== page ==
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Medically reviewed by Last updated on Jul 11, 2023.

Excipient (pharmacologically inactive substance)

What is it?

Taurine is an amino acid that supports neurological development and helps regulate the level of water and mineral salts in the blood. Taurine is also thought to have antioxidant properties. Taurine, C2H7NO3S, is a conditionally essential nutrient that is important during mammalian development. Taurine is found naturally in human breast milk and has been added to most human infant formulas since the mid-1980s. It is classified as a conditionally essential amino acid because it is must be supplied in the diet of infants for normal retinal and brain development. Taurine is a nonprotein amino acid, and is an end product of L-cysteine metabolism and the principal free intracellular amino acid in many tissues of human and other animal species. Taurine is found in large amounts in the brain, retina, heart, and platelets. The best food sources are meat and fish. Taurine may also be taken as a dietary nutritional supplement and is often found in popular energy drinks touted to boost athletic performance. Up to 3,000 milligrams a day of supplemental taurine is considered safe. Any excess taurine is simply excreted by the kidneys. Moderation is important, however. It's also important to remember that there may be high amounts of other ingredients in energy drinks, such as high amounts of caffeine or sugar. Too much caffeine can increase your heart rate and blood pressure, interrupt your sleep, and cause nervousness and irritability. And added sugar may provide unwanted added calories. For most people, occasional energy drinks are fine, but try to limit yourself to about 16 ounces (500 milliliters) a day.Little is known about the effects of heavy or long-term taurine use.[1]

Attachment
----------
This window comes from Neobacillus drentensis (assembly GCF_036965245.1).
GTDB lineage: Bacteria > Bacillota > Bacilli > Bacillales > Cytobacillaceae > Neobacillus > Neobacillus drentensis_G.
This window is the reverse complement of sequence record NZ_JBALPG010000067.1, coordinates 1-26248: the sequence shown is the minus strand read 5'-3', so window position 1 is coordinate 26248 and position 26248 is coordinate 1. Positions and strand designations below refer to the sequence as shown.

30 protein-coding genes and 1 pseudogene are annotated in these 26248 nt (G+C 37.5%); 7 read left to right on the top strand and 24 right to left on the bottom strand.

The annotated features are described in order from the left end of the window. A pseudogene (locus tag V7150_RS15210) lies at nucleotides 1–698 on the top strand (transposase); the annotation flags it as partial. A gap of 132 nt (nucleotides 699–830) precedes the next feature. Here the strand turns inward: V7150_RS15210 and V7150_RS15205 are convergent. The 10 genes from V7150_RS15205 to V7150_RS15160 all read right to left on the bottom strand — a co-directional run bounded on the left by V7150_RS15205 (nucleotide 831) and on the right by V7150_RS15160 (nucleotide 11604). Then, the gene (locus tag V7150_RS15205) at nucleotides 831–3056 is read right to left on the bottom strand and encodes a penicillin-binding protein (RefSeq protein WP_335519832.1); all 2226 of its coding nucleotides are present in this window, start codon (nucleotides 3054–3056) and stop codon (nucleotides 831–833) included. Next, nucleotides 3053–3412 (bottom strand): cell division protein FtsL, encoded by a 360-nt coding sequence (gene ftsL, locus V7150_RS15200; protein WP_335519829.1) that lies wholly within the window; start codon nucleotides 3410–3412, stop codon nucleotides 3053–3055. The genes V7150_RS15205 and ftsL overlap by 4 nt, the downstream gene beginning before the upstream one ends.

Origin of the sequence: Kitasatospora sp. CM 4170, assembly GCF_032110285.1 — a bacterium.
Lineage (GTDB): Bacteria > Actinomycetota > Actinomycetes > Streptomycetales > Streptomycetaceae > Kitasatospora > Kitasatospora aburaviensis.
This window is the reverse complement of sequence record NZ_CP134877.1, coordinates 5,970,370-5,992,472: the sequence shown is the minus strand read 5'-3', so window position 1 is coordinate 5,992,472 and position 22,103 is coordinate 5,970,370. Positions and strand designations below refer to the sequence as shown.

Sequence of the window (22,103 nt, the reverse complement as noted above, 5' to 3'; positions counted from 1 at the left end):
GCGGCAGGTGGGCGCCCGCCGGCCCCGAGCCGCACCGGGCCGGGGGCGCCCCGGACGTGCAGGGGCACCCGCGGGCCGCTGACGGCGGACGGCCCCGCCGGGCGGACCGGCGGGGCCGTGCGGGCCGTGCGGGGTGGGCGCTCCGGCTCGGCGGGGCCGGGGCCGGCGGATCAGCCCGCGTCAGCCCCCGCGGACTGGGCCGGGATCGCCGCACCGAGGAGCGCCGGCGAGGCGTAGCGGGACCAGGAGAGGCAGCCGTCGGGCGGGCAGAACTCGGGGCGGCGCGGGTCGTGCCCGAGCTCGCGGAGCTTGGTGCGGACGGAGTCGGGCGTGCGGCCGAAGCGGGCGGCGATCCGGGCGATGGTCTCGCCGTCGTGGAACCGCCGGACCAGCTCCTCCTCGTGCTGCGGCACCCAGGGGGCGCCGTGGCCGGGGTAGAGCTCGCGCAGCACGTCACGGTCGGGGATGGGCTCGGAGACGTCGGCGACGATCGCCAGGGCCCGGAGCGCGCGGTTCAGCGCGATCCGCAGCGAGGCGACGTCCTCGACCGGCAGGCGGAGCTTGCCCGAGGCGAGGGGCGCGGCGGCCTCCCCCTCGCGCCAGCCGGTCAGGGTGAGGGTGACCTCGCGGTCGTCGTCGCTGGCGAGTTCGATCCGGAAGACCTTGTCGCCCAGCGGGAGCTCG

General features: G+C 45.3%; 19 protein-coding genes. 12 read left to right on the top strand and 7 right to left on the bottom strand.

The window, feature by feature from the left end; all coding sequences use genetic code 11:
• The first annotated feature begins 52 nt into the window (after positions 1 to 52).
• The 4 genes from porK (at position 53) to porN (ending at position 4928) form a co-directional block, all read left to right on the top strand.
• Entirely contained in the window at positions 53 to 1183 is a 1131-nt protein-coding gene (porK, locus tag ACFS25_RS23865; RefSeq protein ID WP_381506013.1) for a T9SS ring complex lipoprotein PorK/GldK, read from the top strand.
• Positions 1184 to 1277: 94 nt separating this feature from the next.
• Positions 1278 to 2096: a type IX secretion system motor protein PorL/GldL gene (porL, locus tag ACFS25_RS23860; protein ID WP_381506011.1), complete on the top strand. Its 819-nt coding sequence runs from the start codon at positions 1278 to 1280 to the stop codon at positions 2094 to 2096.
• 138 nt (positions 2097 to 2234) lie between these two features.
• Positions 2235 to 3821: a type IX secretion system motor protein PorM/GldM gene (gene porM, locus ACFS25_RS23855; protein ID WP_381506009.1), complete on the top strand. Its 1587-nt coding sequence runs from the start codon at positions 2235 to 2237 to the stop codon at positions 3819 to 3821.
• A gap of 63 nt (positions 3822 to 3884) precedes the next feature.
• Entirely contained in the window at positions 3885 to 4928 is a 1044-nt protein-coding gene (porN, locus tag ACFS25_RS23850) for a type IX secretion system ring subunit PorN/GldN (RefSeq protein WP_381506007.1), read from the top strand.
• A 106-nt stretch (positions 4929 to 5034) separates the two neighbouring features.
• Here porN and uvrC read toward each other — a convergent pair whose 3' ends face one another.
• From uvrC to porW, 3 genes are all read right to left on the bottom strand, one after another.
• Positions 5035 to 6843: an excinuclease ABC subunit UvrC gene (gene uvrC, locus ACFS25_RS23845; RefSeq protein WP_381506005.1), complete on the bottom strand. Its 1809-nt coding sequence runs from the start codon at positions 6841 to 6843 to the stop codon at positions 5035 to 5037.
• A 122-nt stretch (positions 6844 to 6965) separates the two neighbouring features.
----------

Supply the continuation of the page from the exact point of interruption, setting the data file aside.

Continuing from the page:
List of medications using Taurine


  1. PubChem. Taurine.

Further information

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